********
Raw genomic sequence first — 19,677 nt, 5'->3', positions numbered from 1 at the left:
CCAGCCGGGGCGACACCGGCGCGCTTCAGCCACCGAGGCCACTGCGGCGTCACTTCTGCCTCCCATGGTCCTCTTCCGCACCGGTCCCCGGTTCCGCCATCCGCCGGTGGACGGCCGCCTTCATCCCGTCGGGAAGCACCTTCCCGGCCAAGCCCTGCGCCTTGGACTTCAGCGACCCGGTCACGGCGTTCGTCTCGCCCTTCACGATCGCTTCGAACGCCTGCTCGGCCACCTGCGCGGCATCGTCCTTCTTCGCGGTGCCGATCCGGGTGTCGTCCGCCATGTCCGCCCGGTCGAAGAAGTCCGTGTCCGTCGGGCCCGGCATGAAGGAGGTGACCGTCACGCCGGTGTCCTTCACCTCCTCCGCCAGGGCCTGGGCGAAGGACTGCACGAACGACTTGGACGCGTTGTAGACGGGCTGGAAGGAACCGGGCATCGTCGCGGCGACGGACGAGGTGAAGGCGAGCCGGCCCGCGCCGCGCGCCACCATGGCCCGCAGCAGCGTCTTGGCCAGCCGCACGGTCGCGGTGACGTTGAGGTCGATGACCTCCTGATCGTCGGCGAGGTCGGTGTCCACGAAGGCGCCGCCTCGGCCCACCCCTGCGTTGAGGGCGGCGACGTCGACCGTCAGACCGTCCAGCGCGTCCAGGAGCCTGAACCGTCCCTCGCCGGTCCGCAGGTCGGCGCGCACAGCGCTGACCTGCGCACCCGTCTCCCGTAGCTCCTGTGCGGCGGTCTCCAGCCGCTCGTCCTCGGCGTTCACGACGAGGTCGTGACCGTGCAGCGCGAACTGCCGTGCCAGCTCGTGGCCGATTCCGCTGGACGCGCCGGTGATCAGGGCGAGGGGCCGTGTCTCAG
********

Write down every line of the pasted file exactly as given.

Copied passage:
Raw genomic sequence first — 19,677 nt, 5'->3', positions numbered from 1 at the left:
CCAGCCGGGGCGACACCGGCGCGCTTCAGCCACCGAGGCCACTGCGGCGTCACTTCTGCCTCCCATGGTCCTCTTCCGCACCGGTCCCCGGTTCCGCCATCCGCCGGTGGACGGCCGCCTTCATCCCGTCGGGAAGCACCTTCCCGGCCAAGCCCTGCGCCTTGGACTTCAGCGACCCGGTCACGGCGTTCGTCTCGCCCTTCACGATCGCTTCGAACGCCTGCTCGGCCACCTGCGCGGCATCGTCCTTCTTCGCGGTGCCGATCCGGGTGTCGTCCGCCATGTCCGCCCGGTCGAAGAAGTCCGTGTCCGTCGGGCCCGGCATGAAGGAGGTGACCGTCACGCCGGTGTCCTTCACCTCCTCCGCCAGGGCCTGGGCGAAGGACTGCACGAACGACTTGGACGCGTTGTAGACGGGCTGGAAGGAACCGGGCATCGTCGCGGCGACGGACGAGGTGAAGGCGAGCCGGCCCGCGCCGCGCGCCACCATGGCCCGCAGCAGCGTCTTGGCCAGCCGCACGGTCGCGGTGACGTTGAGGTCGATGACCTCCTGATCGTCGGCGAGGTCGGTGTCCACGAAGGCGCCGCCTCGGCCCACCCCTGCGTTGAGGGCGGCGACGTCGACCGTCAGACCGTCCAGCGCGTCCAGGAGCCTGAACCGTCCCTCGCCGGTCCGCAGGTCGGCGCGCACAGCGCTGACCTGCGCACCCGTCTCCCGTAGCTCCTGTGCGGCGGTCTCCAGCCGCTCGTCCTCGGCGTTCACGACGAGGTCGTGACCGTGCAGCGCGAACTGCCGTGCCAGCTCGTGGCCGATTCCGCTGGACGCGCCGGTGATCAGGGCGAGGGGCCGTGTCTCAG